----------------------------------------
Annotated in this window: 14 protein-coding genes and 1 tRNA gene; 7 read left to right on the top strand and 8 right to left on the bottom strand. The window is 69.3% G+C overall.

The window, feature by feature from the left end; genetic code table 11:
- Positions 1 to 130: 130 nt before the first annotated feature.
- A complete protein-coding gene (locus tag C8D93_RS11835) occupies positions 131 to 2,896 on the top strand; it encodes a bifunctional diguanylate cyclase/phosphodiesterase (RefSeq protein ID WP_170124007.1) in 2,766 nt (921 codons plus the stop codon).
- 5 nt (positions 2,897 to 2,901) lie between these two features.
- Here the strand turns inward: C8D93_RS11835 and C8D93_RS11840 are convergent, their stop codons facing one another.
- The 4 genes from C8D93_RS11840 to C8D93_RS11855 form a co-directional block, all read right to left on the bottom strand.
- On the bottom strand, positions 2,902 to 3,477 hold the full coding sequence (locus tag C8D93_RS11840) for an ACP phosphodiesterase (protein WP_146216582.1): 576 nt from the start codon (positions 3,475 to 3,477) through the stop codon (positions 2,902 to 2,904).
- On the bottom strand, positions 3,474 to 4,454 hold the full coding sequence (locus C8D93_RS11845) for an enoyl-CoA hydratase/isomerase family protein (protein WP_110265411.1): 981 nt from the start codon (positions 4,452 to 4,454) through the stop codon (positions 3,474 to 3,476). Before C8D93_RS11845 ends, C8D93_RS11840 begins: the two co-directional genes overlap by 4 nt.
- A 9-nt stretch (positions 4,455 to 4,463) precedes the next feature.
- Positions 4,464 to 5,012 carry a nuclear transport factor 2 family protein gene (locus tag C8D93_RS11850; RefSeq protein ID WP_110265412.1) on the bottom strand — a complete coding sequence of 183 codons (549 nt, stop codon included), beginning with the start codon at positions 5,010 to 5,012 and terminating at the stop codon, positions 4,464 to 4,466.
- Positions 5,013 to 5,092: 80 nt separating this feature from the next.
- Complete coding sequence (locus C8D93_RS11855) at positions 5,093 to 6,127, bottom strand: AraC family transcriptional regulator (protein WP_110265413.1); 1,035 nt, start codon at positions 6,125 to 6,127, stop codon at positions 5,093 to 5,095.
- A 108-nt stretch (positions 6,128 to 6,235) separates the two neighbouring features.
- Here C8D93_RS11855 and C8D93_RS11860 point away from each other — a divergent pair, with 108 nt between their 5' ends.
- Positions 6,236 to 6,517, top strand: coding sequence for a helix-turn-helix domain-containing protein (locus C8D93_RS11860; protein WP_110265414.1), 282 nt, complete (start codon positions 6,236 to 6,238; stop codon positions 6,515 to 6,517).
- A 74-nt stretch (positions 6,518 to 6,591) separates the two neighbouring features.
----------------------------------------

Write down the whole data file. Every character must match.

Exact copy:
Annotated in this window: 14 protein-coding genes and 1 tRNA gene; 7 read left to right on the top strand and 8 right to left on the bottom strand. The window is 69.3% G+C overall.

The window, feature by feature from the left end; genetic code table 11:
- Positions 1 to 130: 130 nt before the first annotated feature.
- A complete protein-coding gene (locus tag C8D93_RS11835) occupies positions 131 to 2,896 on the top strand; it encodes a bifunctional diguanylate cyclase/phosphodiesterase (RefSeq protein ID WP_170124007.1) in 2,766 nt (921 codons plus the stop codon).
- 5 nt (positions 2,897 to 2,901) lie between these two features.
- Here the strand turns inward: C8D93_RS11835 and C8D93_RS11840 are convergent, their stop codons facing one another.
- The 4 genes from C8D93_RS11840 to C8D93_RS11855 form a co-directional block, all read right to left on the bottom strand.
- On the bottom strand, positions 2,902 to 3,477 hold the full coding sequence (locus tag C8D93_RS11840) for an ACP phosphodiesterase (protein WP_146216582.1): 576 nt from the start codon (positions 3,475 to 3,477) through the stop codon (positions 2,902 to 2,904).
- On the bottom strand, positions 3,474 to 4,454 hold the full coding sequence (locus C8D93_RS11845) for an enoyl-CoA hydratase/isomerase family protein (protein WP_110265411.1): 981 nt from the start codon (positions 4,452 to 4,454) through the stop codon (positions 3,474 to 3,476). Before C8D93_RS11845 ends, C8D93_RS11840 begins: the two co-directional genes overlap by 4 nt.
- A 9-nt stretch (positions 4,455 to 4,463) precedes the next feature.
- Positions 4,464 to 5,012 carry a nuclear transport factor 2 family protein gene (locus tag C8D93_RS11850; RefSeq protein ID WP_110265412.1) on the bottom strand — a complete coding sequence of 183 codons (549 nt, stop codon included), beginning with the start codon at positions 5,010 to 5,012 and terminating at the stop codon, positions 4,464 to 4,466.
- Positions 5,013 to 5,092: 80 nt separating this feature from the next.
- Complete coding sequence (locus C8D93_RS11855) at positions 5,093 to 6,127, bottom strand: AraC family transcriptional regulator (protein WP_110265413.1); 1,035 nt, start codon at positions 6,125 to 6,127, stop codon at positions 5,093 to 5,095.
- A 108-nt stretch (positions 6,128 to 6,235) separates the two neighbouring features.
- Here C8D93_RS11855 and C8D93_RS11860 point away from each other — a divergent pair, with 108 nt between their 5' ends.
- Positions 6,236 to 6,517, top strand: coding sequence for a helix-turn-helix domain-containing protein (locus C8D93_RS11860; protein WP_110265414.1), 282 nt, complete (start codon positions 6,236 to 6,238; stop codon positions 6,515 to 6,517).
- A 74-nt stretch (positions 6,518 to 6,591) separates the two neighbouring features.